Zechariah 2:1-5 Then I looked up, and there before me was a man with a measuring line in his hand. I asked, “Where are you going?” He answered me, “To measure Jerusalem, to find out how wide and how long it is.” While the angel who was speaking to me was leaving, another angel came to meet him and said to him: “Run, tell that young man, ‘Jerusalem will be a city without walls because of the great number of people and animals in it. And I myself will be a wall of fire around it,’ declares the Lord, ‘and I will be its glory within.’
This vision is of someone like a surveyor measuring the land and planning a new housing estate, or town – such as is happening in many parts of Britain. Brown and green-field sites are being developed to house our growing population; but, thankfully, in most places we don’t try to enclose them behind security fences or defensive walls. In ancient times city walls were commonplace, providing protection against enemy invaders. A limited number of gateways ensured that checks could be made on the comings and goings of both members of the community and visitors to it. The returned exiles might naturally have envisaged a restored Jerusalem around which its ruined walls would be rebuilt alongside rebuilding the temple and their homes.
But no! – the divine command is that there shall be no city walls. Two reasons are given: first, because walls would limit the number of people and animals returning to live in Jerusalem. Secondly, God will provide all the protection needed as a fiery presence surrounding the city. Zechariah’s message is working on two levels, referring to the actual rebuilding project being undertaken by the community; but also alluding to the ‘end times’ and envisaging a ‘new Jerusalem’ as the heavenly dwelling place of God come on earth. Fire is a common symbol of divine presence in the Hebrew Bible (think ‘burning bush’ and the pillar of fire guiding Israel through the wilderness in Exodus) and a ring can expand to embrace an ever growing population. God’s powerful presence will keep the city safe.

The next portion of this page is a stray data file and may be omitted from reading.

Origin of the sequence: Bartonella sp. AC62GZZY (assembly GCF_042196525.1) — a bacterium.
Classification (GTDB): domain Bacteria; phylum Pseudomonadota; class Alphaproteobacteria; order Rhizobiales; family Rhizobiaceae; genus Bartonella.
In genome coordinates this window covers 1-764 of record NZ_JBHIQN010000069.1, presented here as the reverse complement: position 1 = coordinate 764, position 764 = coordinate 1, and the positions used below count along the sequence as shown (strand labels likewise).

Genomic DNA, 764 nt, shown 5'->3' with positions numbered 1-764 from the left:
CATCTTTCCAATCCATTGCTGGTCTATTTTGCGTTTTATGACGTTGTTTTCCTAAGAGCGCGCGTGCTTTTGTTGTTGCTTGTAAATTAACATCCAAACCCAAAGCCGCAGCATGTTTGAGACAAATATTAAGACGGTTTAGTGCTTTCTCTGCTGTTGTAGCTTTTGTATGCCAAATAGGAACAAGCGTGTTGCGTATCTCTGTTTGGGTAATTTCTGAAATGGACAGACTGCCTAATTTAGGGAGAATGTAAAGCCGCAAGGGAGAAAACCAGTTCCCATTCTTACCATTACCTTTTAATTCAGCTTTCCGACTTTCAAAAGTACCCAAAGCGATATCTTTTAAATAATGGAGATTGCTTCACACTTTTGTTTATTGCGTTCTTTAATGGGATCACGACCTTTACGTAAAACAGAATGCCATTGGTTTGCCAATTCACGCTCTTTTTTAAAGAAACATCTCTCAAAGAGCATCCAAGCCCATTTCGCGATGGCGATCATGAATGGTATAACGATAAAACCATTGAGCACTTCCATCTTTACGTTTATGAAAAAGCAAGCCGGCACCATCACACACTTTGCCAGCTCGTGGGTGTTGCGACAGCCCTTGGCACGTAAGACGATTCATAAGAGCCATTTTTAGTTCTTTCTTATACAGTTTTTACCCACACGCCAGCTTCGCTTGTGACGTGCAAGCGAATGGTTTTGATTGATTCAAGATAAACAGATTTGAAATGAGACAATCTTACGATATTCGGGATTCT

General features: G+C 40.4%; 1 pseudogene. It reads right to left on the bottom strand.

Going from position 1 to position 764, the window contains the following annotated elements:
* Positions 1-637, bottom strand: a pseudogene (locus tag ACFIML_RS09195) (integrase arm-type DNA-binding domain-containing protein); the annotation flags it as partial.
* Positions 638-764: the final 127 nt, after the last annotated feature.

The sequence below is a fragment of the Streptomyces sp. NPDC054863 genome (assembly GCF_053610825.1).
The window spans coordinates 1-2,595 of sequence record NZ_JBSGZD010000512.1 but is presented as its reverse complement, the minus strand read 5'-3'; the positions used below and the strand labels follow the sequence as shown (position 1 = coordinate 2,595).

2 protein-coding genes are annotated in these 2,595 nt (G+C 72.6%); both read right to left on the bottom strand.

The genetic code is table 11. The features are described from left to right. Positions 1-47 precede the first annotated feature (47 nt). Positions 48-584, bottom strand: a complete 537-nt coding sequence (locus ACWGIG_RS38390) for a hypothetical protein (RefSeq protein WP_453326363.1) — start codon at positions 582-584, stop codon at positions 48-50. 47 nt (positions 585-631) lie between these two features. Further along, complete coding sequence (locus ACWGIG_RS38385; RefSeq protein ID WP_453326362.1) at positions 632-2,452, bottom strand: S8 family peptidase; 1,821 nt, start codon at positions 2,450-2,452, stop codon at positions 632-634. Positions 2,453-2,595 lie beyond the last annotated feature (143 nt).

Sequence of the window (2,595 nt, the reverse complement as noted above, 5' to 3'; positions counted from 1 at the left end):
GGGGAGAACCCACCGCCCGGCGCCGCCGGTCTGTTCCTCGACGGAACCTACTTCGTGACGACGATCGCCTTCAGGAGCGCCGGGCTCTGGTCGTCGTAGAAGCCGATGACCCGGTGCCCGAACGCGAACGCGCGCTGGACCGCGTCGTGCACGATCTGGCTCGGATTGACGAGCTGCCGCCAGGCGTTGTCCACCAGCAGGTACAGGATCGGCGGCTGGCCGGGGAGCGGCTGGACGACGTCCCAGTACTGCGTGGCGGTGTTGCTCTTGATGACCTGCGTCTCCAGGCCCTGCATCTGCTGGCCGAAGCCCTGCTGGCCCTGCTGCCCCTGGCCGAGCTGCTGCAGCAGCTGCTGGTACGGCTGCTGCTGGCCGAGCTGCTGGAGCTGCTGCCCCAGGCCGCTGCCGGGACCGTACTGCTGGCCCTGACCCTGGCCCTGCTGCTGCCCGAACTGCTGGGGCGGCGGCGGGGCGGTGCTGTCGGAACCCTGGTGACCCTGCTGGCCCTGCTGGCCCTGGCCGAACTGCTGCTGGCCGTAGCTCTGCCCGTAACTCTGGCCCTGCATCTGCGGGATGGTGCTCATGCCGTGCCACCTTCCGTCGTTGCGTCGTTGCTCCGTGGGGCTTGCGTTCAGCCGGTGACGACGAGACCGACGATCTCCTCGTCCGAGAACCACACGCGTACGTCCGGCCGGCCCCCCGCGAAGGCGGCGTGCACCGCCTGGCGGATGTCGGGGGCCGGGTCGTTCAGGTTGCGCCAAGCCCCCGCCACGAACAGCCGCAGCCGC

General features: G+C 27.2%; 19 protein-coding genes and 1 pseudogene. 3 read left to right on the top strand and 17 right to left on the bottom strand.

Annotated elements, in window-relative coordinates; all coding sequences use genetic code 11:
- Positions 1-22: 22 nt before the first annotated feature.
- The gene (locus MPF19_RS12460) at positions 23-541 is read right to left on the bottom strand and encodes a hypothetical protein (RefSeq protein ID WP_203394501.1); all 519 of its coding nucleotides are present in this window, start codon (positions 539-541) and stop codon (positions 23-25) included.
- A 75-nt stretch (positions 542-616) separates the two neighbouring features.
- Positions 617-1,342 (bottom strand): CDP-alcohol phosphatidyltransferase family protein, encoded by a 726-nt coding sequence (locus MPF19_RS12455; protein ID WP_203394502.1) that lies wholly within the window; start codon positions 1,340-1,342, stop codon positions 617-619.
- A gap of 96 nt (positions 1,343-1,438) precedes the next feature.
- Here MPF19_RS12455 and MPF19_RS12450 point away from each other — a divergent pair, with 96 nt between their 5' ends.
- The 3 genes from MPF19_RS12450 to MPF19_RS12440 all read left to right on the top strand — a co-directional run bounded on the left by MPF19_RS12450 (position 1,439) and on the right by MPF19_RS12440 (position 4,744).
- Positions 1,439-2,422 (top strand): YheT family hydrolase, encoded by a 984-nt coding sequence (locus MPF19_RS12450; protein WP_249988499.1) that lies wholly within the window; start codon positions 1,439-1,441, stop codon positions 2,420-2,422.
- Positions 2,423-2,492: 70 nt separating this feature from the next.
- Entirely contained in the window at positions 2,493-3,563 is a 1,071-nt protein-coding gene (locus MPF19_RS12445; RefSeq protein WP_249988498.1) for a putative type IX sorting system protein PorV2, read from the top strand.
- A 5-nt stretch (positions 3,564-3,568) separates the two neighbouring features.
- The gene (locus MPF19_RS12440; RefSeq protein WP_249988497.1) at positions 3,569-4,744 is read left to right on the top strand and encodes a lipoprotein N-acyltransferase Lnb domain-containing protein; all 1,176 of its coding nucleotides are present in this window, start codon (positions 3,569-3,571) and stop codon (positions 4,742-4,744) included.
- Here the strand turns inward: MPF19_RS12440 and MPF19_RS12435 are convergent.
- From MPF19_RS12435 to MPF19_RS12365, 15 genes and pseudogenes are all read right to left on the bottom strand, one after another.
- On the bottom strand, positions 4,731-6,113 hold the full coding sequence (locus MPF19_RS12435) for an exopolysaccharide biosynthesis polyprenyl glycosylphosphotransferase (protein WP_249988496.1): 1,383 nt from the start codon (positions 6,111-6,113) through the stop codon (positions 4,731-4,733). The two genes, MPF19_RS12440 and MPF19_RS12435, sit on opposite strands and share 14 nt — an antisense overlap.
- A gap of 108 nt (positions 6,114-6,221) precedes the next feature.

Actual walls were unnecessary, anyway, as Judah was a small territory within the Persian Empire – Jerusalem wasn’t under threat from any external force. Walls might even have implied that Judah was preparing to rebel and seek independence from Persia (a somewhat foolhardy move considering their relative power!).
Things need to be different in God’s coming world; don’t try to reinstate the past.
Holy God, we know that we sometimes build walls to protect ourselves instead of trusting in your saving power. We sometimes build walls to segregate ourselves from others, disobeying your command to love our neighbour as ourselves. We are sorry.
Help us to make our communities expansive places of welcome for all whom you draw into them; and in so doing may we discover your living presence in our midst. Amen
The Rev’d Dr Janet Tollington is a retired minister living in Cambridgeshire; she is a member of Downing Place URC in Cambridge.